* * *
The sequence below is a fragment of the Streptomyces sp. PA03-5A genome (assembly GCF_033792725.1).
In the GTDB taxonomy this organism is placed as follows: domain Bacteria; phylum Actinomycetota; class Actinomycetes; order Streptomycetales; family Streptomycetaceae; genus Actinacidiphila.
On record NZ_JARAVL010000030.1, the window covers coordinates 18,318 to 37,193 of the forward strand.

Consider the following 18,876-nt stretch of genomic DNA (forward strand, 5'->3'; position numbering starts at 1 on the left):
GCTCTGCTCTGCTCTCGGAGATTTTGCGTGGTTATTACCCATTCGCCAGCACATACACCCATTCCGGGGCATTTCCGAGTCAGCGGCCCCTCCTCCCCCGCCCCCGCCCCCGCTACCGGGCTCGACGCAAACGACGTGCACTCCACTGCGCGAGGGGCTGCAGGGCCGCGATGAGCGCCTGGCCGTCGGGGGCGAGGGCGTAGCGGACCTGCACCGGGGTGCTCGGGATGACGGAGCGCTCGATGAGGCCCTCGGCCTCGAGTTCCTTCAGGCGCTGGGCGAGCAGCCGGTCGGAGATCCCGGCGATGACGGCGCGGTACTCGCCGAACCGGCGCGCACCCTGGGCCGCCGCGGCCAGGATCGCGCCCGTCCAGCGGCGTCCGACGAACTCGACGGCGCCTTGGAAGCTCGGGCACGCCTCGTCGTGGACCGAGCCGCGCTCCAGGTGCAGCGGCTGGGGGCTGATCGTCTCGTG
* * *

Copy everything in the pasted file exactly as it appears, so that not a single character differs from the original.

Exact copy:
The sequence below is a fragment of the Streptomyces sp. PA03-5A genome (assembly GCF_033792725.1).
In the GTDB taxonomy this organism is placed as follows: domain Bacteria; phylum Actinomycetota; class Actinomycetes; order Streptomycetales; family Streptomycetaceae; genus Actinacidiphila.
On record NZ_JARAVL010000030.1, the window covers coordinates 18,318 to 37,193 of the forward strand.

Consider the following 18,876-nt stretch of genomic DNA (forward strand, 5'->3'; position numbering starts at 1 on the left):
GCTCTGCTCTGCTCTCGGAGATTTTGCGTGGTTATTACCCATTCGCCAGCACATACACCCATTCCGGGGCATTTCCGAGTCAGCGGCCCCTCCTCCCCCGCCCCCGCCCCCGCTACCGGGCTCGACGCAAACGACGTGCACTCCACTGCGCGAGGGGCTGCAGGGCCGCGATGAGCGCCTGGCCGTCGGGGGCGAGGGCGTAGCGGACCTGCACCGGGGTGCTCGGGATGACGGAGCGCTCGATGAGGCCCTCGGCCTCGAGTTCCTTCAGGCGCTGGGCGAGCAGCCGGTCGGAGATCCCGGCGATGACGGCGCGGTACTCGCCGAACCGGCGCGCACCCTGGGCCGCCGCGGCCAGGATCGCGCCCGTCCAGCGGCGTCCGACGAACTCGACGGCGCCTTGGAAGCTCGGGCACGCCTCGTCGTGGACCGAGCCGCGCTCCAGGTGCAGCGGCTGGGGGCTGATCGTCTCGTG